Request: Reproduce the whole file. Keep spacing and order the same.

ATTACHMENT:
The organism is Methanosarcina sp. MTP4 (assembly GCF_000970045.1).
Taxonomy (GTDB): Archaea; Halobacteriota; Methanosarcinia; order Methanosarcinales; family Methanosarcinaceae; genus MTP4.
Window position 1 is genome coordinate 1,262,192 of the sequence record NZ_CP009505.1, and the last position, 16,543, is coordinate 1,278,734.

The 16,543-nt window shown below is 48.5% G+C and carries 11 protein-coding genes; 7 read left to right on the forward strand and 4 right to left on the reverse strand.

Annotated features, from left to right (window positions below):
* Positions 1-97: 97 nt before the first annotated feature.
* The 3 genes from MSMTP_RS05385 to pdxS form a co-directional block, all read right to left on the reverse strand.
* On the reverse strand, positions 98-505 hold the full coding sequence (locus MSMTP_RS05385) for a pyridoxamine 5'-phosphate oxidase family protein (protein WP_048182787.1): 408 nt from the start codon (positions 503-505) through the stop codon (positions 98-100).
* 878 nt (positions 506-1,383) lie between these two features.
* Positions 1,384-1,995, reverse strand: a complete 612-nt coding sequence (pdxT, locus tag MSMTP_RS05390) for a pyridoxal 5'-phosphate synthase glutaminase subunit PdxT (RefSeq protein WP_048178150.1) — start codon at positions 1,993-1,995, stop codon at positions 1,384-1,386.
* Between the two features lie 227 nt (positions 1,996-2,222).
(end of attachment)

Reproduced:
The organism is Methanosarcina sp. MTP4 (assembly GCF_000970045.1).
Taxonomy (GTDB): Archaea; Halobacteriota; Methanosarcinia; order Methanosarcinales; family Methanosarcinaceae; genus MTP4.
Window position 1 is genome coordinate 1,262,192 of the sequence record NZ_CP009505.1, and the last position, 16,543, is coordinate 1,278,734.

The 16,543-nt window shown below is 48.5% G+C and carries 11 protein-coding genes; 7 read left to right on the forward strand and 4 right to left on the reverse strand.

Annotated features, from left to right (window positions below):
* Positions 1-97: 97 nt before the first annotated feature.
* The 3 genes from MSMTP_RS05385 to pdxS form a co-directional block, all read right to left on the reverse strand.
* On the reverse strand, positions 98-505 hold the full coding sequence (locus MSMTP_RS05385) for a pyridoxamine 5'-phosphate oxidase family protein (protein WP_048182787.1): 408 nt from the start codon (positions 503-505) through the stop codon (positions 98-100).
* 878 nt (positions 506-1,383) lie between these two features.
* Positions 1,384-1,995, reverse strand: a complete 612-nt coding sequence (pdxT, locus tag MSMTP_RS05390) for a pyridoxal 5'-phosphate synthase glutaminase subunit PdxT (RefSeq protein WP_048178150.1) — start codon at positions 1,993-1,995, stop codon at positions 1,384-1,386.
* Between the two features lie 227 nt (positions 1,996-2,222).